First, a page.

Economic measures proposed at two Sessions

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DM Monitoring

HELSINKI: A series of measures and policies proposed at the ongoing annual gatherings of China’s national legislature and political advisory body, known as the “two sessions,” will boost confidence in China’s economic and social development, an expert has said.
Carl Fey, professor of international business at Finland’s Aalto University School of Business, said that China’s decision not to set a specific economic growth target for 2020, as is unveiled in the government work report, is bold and sensible and will give the government more flexibility in its future work at a time when it is difficult to predict economic development amid uncertainties caused by the COVID-19 pandemic.
According to the work report, China will give priority to stabilizing employment and living standards this year, with an aim to keep urban unemployment at around 6 percent – a wise move, said Fey, also the former dean of Nottingham University Business School China.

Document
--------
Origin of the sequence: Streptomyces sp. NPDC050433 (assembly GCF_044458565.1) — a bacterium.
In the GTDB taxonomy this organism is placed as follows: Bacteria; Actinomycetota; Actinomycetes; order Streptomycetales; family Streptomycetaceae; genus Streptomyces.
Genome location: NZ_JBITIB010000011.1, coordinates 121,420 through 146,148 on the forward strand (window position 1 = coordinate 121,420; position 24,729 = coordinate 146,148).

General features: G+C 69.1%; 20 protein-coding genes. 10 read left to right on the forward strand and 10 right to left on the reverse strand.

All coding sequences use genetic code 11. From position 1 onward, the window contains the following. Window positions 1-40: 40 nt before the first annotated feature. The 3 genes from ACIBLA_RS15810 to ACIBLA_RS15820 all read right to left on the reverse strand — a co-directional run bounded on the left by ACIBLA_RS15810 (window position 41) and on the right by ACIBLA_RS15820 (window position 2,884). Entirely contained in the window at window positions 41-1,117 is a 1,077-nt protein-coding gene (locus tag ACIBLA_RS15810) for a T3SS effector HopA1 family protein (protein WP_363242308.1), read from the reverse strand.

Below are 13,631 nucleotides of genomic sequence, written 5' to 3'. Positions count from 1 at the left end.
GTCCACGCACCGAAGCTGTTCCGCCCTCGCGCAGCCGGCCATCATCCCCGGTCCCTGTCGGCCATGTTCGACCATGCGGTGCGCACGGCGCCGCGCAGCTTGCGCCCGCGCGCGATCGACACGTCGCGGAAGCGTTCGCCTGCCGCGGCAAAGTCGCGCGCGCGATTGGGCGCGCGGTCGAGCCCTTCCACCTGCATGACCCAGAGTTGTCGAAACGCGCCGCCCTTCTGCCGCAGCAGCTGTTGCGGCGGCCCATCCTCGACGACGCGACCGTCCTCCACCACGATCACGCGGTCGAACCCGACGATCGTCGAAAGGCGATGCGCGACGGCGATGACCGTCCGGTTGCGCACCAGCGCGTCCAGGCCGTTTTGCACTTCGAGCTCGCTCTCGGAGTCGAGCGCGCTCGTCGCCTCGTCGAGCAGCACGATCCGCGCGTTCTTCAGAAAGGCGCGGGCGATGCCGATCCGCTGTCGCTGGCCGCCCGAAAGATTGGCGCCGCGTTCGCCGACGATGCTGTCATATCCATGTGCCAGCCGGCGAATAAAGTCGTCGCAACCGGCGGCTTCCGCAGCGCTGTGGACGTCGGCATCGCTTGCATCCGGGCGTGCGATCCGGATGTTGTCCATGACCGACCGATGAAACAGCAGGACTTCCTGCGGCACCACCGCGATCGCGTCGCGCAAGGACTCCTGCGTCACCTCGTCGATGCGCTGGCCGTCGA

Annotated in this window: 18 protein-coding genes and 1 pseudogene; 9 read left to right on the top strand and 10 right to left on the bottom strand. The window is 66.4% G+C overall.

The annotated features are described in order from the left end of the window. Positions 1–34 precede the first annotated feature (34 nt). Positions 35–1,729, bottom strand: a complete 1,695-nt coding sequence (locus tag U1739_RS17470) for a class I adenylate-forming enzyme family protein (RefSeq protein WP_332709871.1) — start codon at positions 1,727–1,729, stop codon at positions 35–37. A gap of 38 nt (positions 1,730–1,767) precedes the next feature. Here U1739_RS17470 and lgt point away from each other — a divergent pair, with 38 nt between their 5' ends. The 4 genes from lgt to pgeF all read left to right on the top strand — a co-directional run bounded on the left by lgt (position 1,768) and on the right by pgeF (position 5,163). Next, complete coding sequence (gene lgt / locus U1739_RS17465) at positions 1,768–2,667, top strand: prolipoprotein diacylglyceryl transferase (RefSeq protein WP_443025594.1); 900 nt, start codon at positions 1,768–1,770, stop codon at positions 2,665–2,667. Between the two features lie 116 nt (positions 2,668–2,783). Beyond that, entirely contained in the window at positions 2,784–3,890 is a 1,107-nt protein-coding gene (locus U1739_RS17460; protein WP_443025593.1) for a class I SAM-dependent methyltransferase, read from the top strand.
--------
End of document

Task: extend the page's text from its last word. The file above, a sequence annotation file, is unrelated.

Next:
Measures mentioned at the “two sessions,” including tax reduction for enterprises, job creation, and increasing investment in “new infrastructure,” will be effective tools to promote employment, he added.
Describing China’s plan to augment investment in “new infrastructure” projects as another wise move, Fey said that the strategy will not merely help create additional jobs but also facilitate structural reforms of the Chinese economy.
“China is investing in the world’s most advanced new infrastructure, and 5G networks are a good example of this,” said Fey, adding that China’s speed in pulling off plans is a competitive advantage, citing the fast response of some Chinese cities and regions to the “new infrastructure” plan as an example.
The plan to further cut taxes and fees for enterprises also caught Fey’s attention, who believes this move will benefit China’s economic development both in the short and long term and help cope with risks.
Additionally, as the work report indicates, China plans to set its fiscal deficit above 3.6 percent of GDP this year. “Some people think this is quite high. In fact, it is very moderate and reasonable by international comparison,” Fey said, noting that the International Monetary Fund has predicted the world average deficit-to-GDP ratio will rise to 9.9 percent in 2020 from 3.7 percent in 2019.